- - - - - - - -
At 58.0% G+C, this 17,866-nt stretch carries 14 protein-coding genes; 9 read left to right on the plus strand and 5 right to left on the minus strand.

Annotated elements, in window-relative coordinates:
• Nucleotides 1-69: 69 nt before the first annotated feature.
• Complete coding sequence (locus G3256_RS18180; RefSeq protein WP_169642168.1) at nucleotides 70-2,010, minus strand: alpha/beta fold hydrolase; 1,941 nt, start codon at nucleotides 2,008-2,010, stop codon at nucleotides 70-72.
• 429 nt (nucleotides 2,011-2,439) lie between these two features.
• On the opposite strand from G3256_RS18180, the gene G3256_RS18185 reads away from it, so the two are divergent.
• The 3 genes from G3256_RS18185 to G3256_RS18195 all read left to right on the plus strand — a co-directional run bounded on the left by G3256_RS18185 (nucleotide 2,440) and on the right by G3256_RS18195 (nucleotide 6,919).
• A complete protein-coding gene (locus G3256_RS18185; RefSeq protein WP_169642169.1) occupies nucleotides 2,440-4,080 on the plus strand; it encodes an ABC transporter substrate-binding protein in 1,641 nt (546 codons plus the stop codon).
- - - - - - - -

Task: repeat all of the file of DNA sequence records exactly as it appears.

At 58.0% G+C, this 17,866-nt stretch carries 14 protein-coding genes; 9 read left to right on the plus strand and 5 right to left on the minus strand.

Annotated elements, in window-relative coordinates:
• Nucleotides 1-69: 69 nt before the first annotated feature.
• Complete coding sequence (locus G3256_RS18180; RefSeq protein WP_169642168.1) at nucleotides 70-2,010, minus strand: alpha/beta fold hydrolase; 1,941 nt, start codon at nucleotides 2,008-2,010, stop codon at nucleotides 70-72.
• 429 nt (nucleotides 2,011-2,439) lie between these two features.
• On the opposite strand from G3256_RS18180, the gene G3256_RS18185 reads away from it, so the two are divergent.
• The 3 genes from G3256_RS18185 to G3256_RS18195 all read left to right on the plus strand — a co-directional run bounded on the left by G3256_RS18185 (nucleotide 2,440) and on the right by G3256_RS18195 (nucleotide 6,919).
• A complete protein-coding gene (locus G3256_RS18185; RefSeq protein WP_169642169.1) occupies nucleotides 2,440-4,080 on the plus strand; it encodes an ABC transporter substrate-binding protein in 1,641 nt (546 codons plus the stop codon).